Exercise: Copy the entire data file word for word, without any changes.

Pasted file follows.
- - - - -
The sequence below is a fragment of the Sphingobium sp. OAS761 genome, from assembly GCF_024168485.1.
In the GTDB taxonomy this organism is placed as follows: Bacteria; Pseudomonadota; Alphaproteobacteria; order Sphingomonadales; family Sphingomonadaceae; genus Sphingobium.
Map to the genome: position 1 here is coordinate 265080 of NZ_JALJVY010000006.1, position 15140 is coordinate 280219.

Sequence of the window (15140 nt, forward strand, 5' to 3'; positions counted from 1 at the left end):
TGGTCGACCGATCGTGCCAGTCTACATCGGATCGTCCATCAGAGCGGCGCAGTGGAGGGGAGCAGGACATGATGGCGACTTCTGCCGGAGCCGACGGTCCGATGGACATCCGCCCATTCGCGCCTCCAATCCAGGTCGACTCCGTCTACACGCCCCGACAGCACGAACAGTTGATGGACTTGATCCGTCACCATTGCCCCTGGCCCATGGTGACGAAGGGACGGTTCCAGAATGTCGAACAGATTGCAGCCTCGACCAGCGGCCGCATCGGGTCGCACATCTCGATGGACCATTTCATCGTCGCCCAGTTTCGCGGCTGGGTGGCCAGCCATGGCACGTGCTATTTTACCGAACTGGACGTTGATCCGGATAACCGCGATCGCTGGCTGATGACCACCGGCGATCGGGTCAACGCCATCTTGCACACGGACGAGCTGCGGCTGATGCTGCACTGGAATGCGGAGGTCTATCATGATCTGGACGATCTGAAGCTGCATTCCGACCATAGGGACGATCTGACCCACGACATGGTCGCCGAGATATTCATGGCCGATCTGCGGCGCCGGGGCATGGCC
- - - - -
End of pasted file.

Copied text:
The sequence below is a fragment of the Sphingobium sp. OAS761 genome, from assembly GCF_024168485.1.
In the GTDB taxonomy this organism is placed as follows: Bacteria; Pseudomonadota; Alphaproteobacteria; order Sphingomonadales; family Sphingomonadaceae; genus Sphingobium.
Map to the genome: position 1 here is coordinate 265080 of NZ_JALJVY010000006.1, position 15140 is coordinate 280219.

Sequence of the window (15140 nt, forward strand, 5' to 3'; positions counted from 1 at the left end):
TGGTCGACCGATCGTGCCAGTCTACATCGGATCGTCCATCAGAGCGGCGCAGTGGAGGGGAGCAGGACATGATGGCGACTTCTGCCGGAGCCGACGGTCCGATGGACATCCGCCCATTCGCGCCTCCAATCCAGGTCGACTCCGTCTACACGCCCCGACAGCACGAACAGTTGATGGACTTGATCCGTCACCATTGCCCCTGGCCCATGGTGACGAAGGGACGGTTCCAGAATGTCGAACAGATTGCAGCCTCGACCAGCGGCCGCATCGGGTCGCACATCTCGATGGACCATTTCATCGTCGCCCAGTTTCGCGGCTGGGTGGCCAGCCATGGCACGTGCTATTTTACCGAACTGGACGTTGATCCGGATAACCGCGATCGCTGGCTGATGACCACCGGCGATCGGGTCAACGCCATCTTGCACACGGACGAGCTGCGGCTGATGCTGCACTGGAATGCGGAGGTCTATCATGATCTGGACGATCTGAAGCTGCATTCCGACCATAGGGACGATCTGACCCACGACATGGTCGCCGAGATATTCATGGCCGATCTGCGGCGCCGGGGCATGGCC